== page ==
Love the way hills feel on my calves. Work it! Report
Thank you! Report
Thanks Report
I would love a hill but I live in Miami, Florida. Also please answer BERRY4, does this apply to walkers? Report
Speaking of being a road runner, I saw a real bird road runner the other day. They are a rare sight in the city. Report
I try to walk faster when I'm going up hills. Report
Hard to find hills in Florida... Report
Thank you Report
Thanks and this is a great running article. Report
Hills, stairs, and all kinds of rough roads are useful. Soft sand is good too because it makes running a lot harder. Carrying weight can have more or less the same effect, as long as you're careful in how you do it. Variety is good.

What I don't like though is a trail that goes steadily downhill, because the halfway point is when I turn around and come back, so the last half of the hike is all uphill; better to start out going uphill and end coming back downhill. But not all trails allow for that. So the hill repeats this article mentions would be better than a long straight hike.

Even if it's raining or bitter cold out, running up and down stairs can be done, in your own house or some other building.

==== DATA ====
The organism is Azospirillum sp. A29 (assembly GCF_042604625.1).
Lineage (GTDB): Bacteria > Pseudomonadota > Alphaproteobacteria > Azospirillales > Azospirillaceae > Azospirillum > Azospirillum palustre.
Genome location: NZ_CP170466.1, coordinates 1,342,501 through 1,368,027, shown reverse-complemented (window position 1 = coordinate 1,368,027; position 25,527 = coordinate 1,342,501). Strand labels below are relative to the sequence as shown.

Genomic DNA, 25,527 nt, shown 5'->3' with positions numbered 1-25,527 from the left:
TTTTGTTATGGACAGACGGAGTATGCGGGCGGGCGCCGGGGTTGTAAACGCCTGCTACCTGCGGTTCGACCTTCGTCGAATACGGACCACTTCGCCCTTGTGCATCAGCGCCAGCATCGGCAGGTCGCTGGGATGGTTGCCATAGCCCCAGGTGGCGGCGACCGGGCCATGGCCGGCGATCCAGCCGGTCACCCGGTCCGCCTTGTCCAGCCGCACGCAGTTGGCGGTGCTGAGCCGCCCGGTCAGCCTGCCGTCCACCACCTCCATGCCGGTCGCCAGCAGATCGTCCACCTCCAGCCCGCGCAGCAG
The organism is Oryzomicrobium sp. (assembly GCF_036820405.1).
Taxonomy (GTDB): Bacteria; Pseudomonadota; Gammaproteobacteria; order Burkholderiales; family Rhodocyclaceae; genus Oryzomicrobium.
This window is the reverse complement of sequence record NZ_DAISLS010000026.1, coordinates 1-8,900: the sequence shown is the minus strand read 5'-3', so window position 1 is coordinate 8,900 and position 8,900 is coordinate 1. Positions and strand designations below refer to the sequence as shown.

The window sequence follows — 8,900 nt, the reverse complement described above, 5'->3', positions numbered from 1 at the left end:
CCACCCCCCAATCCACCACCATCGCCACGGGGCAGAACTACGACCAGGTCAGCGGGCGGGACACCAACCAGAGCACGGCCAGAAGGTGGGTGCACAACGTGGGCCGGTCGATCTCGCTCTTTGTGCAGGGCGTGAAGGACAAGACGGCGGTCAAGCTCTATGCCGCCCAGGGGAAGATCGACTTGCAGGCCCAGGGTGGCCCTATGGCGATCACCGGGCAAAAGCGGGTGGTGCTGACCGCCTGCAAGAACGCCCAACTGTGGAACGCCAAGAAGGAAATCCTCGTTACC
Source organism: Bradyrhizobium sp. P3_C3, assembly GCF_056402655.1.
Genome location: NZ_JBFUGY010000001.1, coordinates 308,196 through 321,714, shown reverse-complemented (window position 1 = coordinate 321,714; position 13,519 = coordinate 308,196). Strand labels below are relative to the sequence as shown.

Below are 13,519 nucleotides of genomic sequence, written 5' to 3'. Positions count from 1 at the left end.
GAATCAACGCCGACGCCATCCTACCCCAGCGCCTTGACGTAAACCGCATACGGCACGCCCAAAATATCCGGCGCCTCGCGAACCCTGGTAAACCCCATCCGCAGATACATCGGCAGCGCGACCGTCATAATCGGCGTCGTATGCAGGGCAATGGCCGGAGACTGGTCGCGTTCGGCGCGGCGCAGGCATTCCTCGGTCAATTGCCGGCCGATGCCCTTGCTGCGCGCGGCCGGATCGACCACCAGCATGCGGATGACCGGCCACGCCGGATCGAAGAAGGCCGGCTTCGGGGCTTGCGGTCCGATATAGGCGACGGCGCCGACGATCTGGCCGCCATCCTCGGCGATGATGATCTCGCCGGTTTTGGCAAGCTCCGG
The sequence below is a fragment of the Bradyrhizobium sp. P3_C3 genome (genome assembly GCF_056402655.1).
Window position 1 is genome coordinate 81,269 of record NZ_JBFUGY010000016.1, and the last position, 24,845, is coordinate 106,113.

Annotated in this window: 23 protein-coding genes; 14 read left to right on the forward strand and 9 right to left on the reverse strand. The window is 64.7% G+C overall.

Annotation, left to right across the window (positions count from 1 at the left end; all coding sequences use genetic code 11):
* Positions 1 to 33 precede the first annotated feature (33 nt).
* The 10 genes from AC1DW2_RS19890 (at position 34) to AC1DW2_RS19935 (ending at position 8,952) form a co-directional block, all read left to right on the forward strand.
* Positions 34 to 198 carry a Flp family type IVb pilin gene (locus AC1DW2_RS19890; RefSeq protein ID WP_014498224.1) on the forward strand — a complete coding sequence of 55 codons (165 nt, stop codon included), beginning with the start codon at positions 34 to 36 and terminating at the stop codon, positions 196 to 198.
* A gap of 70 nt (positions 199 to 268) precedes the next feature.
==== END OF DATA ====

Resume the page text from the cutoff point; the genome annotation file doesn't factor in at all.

I walk and run up hills. It kicks my behind, but it's a great workout. Report
thank you Report
thank you Report
thank you Report
Thank you Report
Great! Report
I don't run anymore but lots of walking uphill and down dale Report
I guess my big question is whether or not this is useful for WALKERS?? -- I am physically unable to run, but I walk regularly & live by a steep hill. I've often wondered if I would find benefit in pushing myself to walk that hill 2 or 3 times during my time walking?! Report
I guess my big question is whether or not this is useful for WALKERS?? -- I am physically unable to run, but I walk regularly & live by a steep hill. I've often wondered if I would find benefit in pushing myself to walk that hill 2 or 3 times during my time walking?! Report
Good advice, whether for running or cycling (my sport), hill repeats work. Report
Great Report
We all can use challenges in our every day workout, SparkFriends. This will also build endurance and those calf muscles. Oh, yeah Report
Thanks. Report
Not a running but wouldn't mind tagging along with one one day...... Report
this is good Report
I can not run up and down hills but I do walk up and down the hills in my neighborhood. Report
My coach had me switch from running hill repeats to hiking long hill repeats (up to 5 minutes) and it has helped in ultrarunning a lot more than running repeats. Report